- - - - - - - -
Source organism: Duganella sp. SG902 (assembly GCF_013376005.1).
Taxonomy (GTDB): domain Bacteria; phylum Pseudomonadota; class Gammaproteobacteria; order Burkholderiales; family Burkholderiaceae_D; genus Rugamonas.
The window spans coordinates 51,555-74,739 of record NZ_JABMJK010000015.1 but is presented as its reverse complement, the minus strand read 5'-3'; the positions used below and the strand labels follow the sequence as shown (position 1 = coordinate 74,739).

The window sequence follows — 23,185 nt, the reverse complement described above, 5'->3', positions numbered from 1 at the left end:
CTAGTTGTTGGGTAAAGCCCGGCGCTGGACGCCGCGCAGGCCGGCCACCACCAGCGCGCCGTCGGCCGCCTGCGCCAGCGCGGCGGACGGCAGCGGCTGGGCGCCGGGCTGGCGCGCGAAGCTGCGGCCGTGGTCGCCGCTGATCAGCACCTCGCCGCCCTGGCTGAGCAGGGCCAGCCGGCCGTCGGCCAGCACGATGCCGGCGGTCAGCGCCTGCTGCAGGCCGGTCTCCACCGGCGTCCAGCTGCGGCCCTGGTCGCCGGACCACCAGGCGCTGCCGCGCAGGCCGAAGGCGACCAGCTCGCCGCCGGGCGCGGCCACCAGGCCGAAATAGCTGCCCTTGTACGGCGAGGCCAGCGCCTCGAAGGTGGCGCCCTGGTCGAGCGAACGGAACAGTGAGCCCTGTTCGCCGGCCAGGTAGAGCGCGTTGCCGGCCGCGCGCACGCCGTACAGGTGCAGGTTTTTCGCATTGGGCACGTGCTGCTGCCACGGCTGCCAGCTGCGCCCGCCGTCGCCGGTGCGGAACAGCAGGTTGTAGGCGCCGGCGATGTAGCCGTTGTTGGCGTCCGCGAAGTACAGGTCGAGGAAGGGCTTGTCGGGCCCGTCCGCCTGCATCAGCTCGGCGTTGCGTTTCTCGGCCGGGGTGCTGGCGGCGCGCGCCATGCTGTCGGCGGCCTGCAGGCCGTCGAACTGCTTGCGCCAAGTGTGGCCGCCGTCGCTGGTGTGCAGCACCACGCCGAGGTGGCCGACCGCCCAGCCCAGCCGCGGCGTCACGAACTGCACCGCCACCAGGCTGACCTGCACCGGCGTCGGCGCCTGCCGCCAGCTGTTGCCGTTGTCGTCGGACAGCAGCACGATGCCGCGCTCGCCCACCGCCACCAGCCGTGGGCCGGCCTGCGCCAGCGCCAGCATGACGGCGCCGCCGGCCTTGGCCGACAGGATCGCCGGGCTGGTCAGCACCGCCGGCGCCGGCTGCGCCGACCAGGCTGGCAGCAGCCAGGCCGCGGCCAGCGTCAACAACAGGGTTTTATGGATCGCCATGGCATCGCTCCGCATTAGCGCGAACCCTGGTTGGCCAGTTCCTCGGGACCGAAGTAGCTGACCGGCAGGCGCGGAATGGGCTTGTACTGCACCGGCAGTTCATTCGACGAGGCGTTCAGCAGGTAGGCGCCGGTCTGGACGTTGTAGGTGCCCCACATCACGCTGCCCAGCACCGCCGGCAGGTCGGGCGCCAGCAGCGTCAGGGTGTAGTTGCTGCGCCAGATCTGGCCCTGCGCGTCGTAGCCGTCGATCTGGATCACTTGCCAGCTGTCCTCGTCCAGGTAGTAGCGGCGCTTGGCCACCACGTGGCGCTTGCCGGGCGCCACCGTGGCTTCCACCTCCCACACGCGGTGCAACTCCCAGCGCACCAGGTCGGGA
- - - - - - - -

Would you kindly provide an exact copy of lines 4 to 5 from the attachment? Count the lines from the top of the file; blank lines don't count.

The window sequence follows — 23,185 nt, the reverse complement described above, 5'->3', positions numbered from 1 at the left end:
CTAGTTGTTGGGTAAAGCCCGGCGCTGGACGCCGCGCAGGCCGGCCACCACCAGCGCGCCGTCGGCCGCCTGCGCCAGCGCGGCGGACGGCAGCGGCTGGGCGCCGGGCTGGCGCGCGAAGCTGCGGCCGTGGTCGCCGCTGATCAGCACCTCGCCGCCCTGGCTGAGCAGGGCCAGCCGGCCGTCGGCCAGCACGATGCCGGCGGTCAGCGCCTGCTGCAGGCCGGTCTCCACCGGCGTCCAGCTGCGGCCCTGGTCGCCGGACCACCAGGCGCTGCCGCGCAGGCCGAAGGCGACCAGCTCGCCGCCGGGCGCGGCCACCAGGCCGAAATAGCTGCCCTTGTACGGCGAGGCCAGCGCCTCGAAGGTGGCGCCCTGGTCGAGCGAACGGAACAGTGAGCCCTGTTCGCCGGCCAGGTAGAGCGCGTTGCCGGCCGCGCGCACGCCGTACAGGTGCAGGTTTTTCGCATTGGGCACGTGCTGCTGCCACGGCTGCCAGCTGCGCCCGCCGTCGCCGGTGCGGAACAGCAGGTTGTAGGCGCCGGCGATGTAGCCGTTGTTGGCGTCCGCGAAGTACAGGTCGAGGAAGGGCTTGTCGGGCCCGTCCGCCTGCATCAGCTCGGCGTTGCGTTTCTCGGCCGGGGTGCTGGCGGCGCGCGCCATGCTGTCGGCGGCCTGCAGGCCGTCGAACTGCTTGCGCCAAGTGTGGCCGCCGTCGCTGGTGTGCAGCACCACGCCGAGGTGGCCGACCGCCCAGCCCAGCCGCGGCGTCACGAACTGCACCGCCACCAGGCTGACCTGCACCGGCGTCGGCGCCTGCCGCCAGCTGTTGCCGTTGTCGTCGGACAGCAGCACGATGCCGCGCTCGCCCACCGCCACCAGCCGTGGGCCGGCCTGCGCCAGCGCCAGCATGACGGCGCCGCCGGCCTTGGCCGACAGGATCGCCGGGCTGGTCAGCACCGCCGGCGCCGGCTGCGCCGACCAGGCTGGCAGCAGCCAGGCCGCGGCCAGCGTCAACAACAGGGTTTTATGGATCGCCATGGCATCGCTCCGCATTAGCGCGAACCCTGGTTGGCCAGTTCCTCGGGACCGAAGTAGCTGACCGGCAGGCGCGGAATGGGCTTGTACTGCACCGGCAGTTCATTCGACGAGGCGTTCAGCAGGTAGGCGCCGGTCTGGACGTTGTAGGTGCCCCACATCACGCTGCCCAGCACCGCCGGCAGGTCGGGCGCCAGCAGCGTCAGGGTGTAGTTGCTGCGCCAGATCTGGCCCTGCGCGTCGTAGCCGTCGATCTGGATCACTTGCCAGCTGTCCTCGTCCAGGTAGTAGCGGCGCTTGGCCACCACGTGGCGCTTGCCGGGCGCCACCGTGGCTTCCACCTCCCACACGCGGTGCAACTCCCAGCGCACCAGGTCGGGA